real life

How to nail difficult conversations.

I’m known for tackling difficult conversations head on.  I’ll talk about periods, bits of my body I hate and even bits of my body that are missing.  I don’t get embarrassed by stuff like that, in fact I relish it.

But like most women people, if you ask me to talk to my boss about a pay rise, my throat closes.  Having “the talk” with a partner is awkward.  Force me to talk to my parents about aged-care options and I want to cry.

Psychologist and career coach, Dr Tim Sharp says wanting to avoid difficult conversations is completely normal.

“It comes up a lot in my work because it’s extremely common.  If we don’t have these difficult conversations, we and the people around us suffer because we’re not dealing with real and important issues,” he says.

If only it was easy as that Oprah…

There are three things that can help (in case you can’t tell I put them into my own words so they are easy to remember).

1. Acknowledge it’s a kind of shitty situation.

“If you acknowledge that you and probably the other person will experience some negative emotions, stress, anxiety, you’ll be less likely to be taken by surprise and more like to be ready to manage those emotions.  Forewarned is forearmed. Be realistic that some degree of distress is normal in these situations.  And that’s okay,” he says.

2. Calm the f*ck down.

“If you’re feeling anxious, take some slow breaths and give yourself some time out.  Don’t rush into a difficult conversation,” he says.

3. Don’t be a drama queen.

“One of the best things we can do and often the last things done is go in imagining a positive outcome.,” Dr Sharp says.  “It’s easy to focus on how the conversation could be a disaster.  But what would be the best possible outcome be?  Focus on solutions rather than on problems.  This gives you a positive goal to aim for.”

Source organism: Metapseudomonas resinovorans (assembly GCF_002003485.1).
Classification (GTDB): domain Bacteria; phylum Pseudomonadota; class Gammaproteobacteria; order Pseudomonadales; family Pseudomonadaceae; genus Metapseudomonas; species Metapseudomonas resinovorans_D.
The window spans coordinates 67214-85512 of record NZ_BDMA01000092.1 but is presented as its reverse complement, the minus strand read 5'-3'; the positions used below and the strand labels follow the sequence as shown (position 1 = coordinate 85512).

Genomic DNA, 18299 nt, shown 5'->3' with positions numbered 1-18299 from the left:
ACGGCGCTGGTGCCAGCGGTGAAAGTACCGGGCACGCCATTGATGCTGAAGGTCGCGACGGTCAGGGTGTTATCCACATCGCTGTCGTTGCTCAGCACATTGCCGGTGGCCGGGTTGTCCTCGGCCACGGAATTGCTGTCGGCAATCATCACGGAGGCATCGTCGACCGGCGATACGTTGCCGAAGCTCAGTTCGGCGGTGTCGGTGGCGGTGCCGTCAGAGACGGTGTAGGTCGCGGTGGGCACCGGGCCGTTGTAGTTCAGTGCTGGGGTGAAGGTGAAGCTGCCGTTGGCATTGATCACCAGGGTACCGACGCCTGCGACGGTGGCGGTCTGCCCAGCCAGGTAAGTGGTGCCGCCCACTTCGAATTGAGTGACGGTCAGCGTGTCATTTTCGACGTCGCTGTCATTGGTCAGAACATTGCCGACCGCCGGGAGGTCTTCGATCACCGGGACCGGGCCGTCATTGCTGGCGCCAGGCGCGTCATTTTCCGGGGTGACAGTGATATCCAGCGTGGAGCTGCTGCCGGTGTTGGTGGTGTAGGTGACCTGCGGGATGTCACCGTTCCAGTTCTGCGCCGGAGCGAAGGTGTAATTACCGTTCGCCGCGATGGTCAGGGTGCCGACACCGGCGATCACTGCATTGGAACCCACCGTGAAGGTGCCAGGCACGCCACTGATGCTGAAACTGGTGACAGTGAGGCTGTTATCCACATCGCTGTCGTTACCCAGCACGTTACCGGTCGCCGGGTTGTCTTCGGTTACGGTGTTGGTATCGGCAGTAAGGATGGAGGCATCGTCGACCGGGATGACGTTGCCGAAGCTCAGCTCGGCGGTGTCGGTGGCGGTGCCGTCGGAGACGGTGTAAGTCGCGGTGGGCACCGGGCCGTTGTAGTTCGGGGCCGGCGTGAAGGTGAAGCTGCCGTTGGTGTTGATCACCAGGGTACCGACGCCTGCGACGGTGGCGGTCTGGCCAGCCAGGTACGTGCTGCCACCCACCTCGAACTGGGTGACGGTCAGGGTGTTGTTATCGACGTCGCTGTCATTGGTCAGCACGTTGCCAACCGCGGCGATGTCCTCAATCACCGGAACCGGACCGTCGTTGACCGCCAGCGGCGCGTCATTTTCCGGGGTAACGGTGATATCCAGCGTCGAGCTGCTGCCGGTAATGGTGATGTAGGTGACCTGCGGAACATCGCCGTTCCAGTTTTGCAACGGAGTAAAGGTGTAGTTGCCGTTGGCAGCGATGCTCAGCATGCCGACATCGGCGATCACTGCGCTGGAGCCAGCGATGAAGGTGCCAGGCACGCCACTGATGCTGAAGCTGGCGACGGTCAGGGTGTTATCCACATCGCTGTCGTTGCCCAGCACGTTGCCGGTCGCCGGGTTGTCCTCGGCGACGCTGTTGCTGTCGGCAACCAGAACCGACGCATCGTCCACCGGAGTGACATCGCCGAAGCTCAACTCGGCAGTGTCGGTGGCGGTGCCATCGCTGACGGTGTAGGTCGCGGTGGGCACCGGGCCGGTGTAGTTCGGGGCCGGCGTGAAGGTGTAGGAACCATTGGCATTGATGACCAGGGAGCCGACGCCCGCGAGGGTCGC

Right.

Now let’s apply these kick-ass rules to the situations that get you all sweaty.

Asking For A Pay Rise

God.  I hate that I’m so bad at this.  I blame being a woman.  Women are less likely to ask for what they are worth than men.  I’ve started to discuss money with my girlfriends.  We take away the taboo of talking about what we earn and that in turn helps when you have to face the boss about your own income.

The pay gap is real. Back yourself.

Dr Sharp says being prepared is key.

“Firstly do you honestly think you deserve it?  Do the research and come with a supportive argument.  Show work you’ve done and what you are achieving plus what others are earning.  Take the emotion out and state ‘this is what I’m on and this is why I should be on more’,” he says.

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Discussing your parents’ future.

Luckily for me I’ve decided my parents will never age or die. Oh hang on…

Discussing options early takes out the emotion.

“It’s tough for adult children to talk to their parents about aged care options, ” says Dr Sharp who’s written a book Live happier,  live longer – your guide to positive ageing.  “One of the most frustrating things is these decisions are often made in car parks at the hospital after mum has the stroke or a bad fall.”

“The earlier you talk about it the better, I suggest from your 40s on! Involve them in the research – there are lots of advantages for working as long as you can and living in your own home so whatever can prolong that is desirable.  There are amazing things we can do with technology today that weren’t possible for my parents. So look at the options and construct a plan.  Then when a decision needs to be made down the track it’s not made under the stress of a health crisis,” he says.

The Relationship talk.

“We need to talk” can mean anything from not enough sex, too much spending or different styles of parenting.  I’m pretty open with my fiance about this stuff but if you’re struggling, Dr Sharp has your back.

Learn what NOT to do by watching Married at First Sight.

“I’m reluctant to promote stereotypes – but men are not as comfortable discussing intimate issues – sex, raising children or family spending budgets. When you’re in an intimate relationship it’s important differentiate between disagreements and fights.  Express to the other person how you feel and suggest solutions.

“It’s important to stay focused on the particular issue.  Too easily a discussion about how the dishwasher is packed becomes ‘you don’t love me any more’.  Stay focused on the dishes.  Don’t over generalise so the whole relationship is at stake,” he says.

Okay.  Time to put on my big girl pants and tackle some of these difficult discussions.

How do you handle hard conversations?

For more:

The 4 life goals of smart women and how to achieve them. 

A very convincing case against setting goals. 

The 7 reasons you’re not going anywhere in your career.

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